Neon art by Keith Lemley

Neon and wood aren’t the most likely of combinations, but Keith Lemley welds the two very different mediums into conversation with his neon art creations.

“My work is about seeing the unseen – the invisible presence which exists in our minds and surrounds all objects, experiences, and memories. I have developed a keen interest in being part of and observing natural systems, time and the process of life and death, and an aesthetic sensibility synthesizing the organic and the machine.”

Neon and wood aren't the most likely of combinations, but Keith Lemley welds the two very different mediums into conversation with his neon art creations.

Neon and wood aren't the most likely of combinations, but Keith Lemley welds the two very different mediums into conversation with his neon art creations.

Neon and wood aren't the most likely of combinations, but Keith Lemley welds the two very different mediums into conversation with his neon art creations.

Neon and wood aren't the most likely of combinations, but Keith Lemley welds the two very different mediums into conversation with his neon art creations.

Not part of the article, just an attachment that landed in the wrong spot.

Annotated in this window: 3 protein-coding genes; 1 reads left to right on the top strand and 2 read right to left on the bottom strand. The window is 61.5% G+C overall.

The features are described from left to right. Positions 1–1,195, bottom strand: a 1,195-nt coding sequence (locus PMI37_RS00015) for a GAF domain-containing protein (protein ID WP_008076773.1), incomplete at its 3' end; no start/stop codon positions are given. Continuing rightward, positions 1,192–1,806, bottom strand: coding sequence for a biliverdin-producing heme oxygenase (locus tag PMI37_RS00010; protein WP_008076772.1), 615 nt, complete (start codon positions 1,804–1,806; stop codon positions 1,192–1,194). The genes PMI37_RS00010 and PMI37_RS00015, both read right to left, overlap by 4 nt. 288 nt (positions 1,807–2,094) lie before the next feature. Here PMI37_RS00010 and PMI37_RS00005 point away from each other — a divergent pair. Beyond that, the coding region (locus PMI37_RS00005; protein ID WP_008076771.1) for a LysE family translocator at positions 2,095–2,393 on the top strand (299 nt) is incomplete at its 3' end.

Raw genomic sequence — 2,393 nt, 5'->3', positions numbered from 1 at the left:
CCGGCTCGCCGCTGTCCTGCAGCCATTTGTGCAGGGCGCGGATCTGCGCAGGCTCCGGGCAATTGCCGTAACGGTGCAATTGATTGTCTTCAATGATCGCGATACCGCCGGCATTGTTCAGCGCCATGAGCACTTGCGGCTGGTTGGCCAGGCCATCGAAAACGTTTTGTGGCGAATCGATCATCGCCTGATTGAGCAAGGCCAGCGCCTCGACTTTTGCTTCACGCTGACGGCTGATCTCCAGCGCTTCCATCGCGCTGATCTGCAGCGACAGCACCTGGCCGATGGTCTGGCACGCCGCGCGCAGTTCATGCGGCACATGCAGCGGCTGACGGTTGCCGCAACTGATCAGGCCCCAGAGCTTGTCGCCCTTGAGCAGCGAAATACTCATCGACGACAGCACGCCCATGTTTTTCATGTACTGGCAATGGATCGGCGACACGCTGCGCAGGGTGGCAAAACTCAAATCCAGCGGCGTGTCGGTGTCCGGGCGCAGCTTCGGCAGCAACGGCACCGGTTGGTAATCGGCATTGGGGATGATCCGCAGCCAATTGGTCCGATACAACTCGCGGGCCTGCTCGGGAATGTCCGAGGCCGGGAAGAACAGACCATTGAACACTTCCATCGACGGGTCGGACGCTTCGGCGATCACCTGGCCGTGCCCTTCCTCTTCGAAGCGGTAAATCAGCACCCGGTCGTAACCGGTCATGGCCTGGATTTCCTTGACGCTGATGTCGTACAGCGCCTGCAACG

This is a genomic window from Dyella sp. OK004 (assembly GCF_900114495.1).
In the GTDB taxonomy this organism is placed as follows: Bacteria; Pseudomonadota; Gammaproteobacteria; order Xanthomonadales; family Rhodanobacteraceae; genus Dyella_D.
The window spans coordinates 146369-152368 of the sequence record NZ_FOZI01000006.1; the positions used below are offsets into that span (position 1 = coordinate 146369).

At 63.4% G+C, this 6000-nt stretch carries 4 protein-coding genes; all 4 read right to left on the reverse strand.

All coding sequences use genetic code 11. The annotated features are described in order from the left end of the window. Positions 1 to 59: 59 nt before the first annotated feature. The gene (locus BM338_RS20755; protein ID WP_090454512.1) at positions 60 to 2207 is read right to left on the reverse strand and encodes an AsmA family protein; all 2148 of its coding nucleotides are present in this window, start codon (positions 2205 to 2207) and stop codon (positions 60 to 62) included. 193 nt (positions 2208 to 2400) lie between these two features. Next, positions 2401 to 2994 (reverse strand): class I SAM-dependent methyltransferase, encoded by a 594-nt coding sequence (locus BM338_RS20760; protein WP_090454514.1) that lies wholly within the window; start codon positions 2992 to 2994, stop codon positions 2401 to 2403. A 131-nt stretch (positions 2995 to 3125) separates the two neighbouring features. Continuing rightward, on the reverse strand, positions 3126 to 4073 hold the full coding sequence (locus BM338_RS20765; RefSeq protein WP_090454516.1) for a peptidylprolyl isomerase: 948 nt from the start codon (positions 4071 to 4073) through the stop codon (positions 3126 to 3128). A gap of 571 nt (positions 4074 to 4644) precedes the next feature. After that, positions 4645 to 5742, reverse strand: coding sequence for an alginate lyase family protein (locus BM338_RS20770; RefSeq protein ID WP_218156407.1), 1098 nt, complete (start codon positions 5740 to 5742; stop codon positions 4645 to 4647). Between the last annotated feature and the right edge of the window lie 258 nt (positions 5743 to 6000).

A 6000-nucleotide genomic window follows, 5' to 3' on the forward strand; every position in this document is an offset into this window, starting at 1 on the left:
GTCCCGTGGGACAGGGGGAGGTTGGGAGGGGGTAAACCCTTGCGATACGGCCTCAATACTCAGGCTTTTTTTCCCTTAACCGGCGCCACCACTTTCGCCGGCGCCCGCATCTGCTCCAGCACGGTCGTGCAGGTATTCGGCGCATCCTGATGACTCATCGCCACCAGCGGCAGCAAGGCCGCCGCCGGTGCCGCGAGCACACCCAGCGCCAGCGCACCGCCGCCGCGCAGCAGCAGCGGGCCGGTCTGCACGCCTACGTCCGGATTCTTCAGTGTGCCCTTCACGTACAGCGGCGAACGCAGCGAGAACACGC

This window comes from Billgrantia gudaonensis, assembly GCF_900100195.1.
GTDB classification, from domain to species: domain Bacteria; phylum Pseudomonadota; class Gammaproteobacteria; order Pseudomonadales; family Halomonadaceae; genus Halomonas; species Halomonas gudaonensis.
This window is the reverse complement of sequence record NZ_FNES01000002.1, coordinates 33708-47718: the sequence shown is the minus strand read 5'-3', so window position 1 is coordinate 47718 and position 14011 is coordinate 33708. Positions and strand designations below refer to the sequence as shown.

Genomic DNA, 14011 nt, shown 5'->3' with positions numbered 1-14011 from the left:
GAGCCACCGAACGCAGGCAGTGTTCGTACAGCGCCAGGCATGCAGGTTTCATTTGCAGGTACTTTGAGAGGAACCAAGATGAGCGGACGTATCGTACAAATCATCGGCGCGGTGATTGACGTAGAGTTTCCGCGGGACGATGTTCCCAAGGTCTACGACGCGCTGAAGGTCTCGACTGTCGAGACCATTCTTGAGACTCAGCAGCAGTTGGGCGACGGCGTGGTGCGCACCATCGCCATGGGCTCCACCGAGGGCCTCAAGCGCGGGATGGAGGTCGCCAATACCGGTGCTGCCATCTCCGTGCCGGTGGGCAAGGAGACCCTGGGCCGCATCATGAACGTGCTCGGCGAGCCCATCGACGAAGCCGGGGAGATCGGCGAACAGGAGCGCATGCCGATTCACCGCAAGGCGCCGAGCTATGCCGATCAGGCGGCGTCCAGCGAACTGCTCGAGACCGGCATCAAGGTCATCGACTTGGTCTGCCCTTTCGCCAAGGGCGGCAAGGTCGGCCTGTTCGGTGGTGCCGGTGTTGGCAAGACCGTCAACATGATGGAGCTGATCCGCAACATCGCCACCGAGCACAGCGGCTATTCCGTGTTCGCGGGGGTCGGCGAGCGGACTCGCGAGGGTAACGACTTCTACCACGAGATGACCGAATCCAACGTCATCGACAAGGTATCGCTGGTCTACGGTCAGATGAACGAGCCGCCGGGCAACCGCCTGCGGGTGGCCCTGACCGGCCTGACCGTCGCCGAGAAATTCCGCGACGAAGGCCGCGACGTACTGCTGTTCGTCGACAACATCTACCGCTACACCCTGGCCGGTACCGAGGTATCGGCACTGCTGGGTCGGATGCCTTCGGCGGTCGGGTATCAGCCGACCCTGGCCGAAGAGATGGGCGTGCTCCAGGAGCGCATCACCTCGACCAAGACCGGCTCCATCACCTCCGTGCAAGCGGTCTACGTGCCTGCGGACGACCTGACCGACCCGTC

Artist states: “I focus on the potential of materials and environments to be more and different than how they are currently perceived and understood; fulfilling an innate desire to explore, discover, and wonder.  Drawing attention to physiological systems of vision, thought, and memory, I am interested in making conspicuous our perceptions of ourselves, reality, and time.”

Neon and wood aren't the most likely of combinations, but Keith Lemley welds the two very different mediums into conversation with his neon art creations.

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Aboreal bt Keith Lemley at Mixed Greens

“It’s a lot like drawing in space, is how I like to think of it,” Lemley tells CH of making and bending the neon tubing in his studio. And it was near this studio, in the West Virginia woods, that he came across a large chestnut oak tree that had submitted to its old age and fallen over. He refers to it as an “interesting tree” he had seen every day on his walks around the hill. Inspired, he decided to take a chainsaw to it and start playing around to see what would come out of it. Toward the end, Lemley wound up building an Alaskan mill to make straighter cuts.

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“I kept playing with the form some, as I got a little bit better at using the chainsaw jig,” he chuckles. Lemley also notes that he was interested in creating shapes with the wood that were not complete on their own, but needed the neon to become whole, compositionally. “So that both things needed the other,” he says. “I liked how the neon kind of emphasized parts of the angularity and the different planar surfaces on the wood.”

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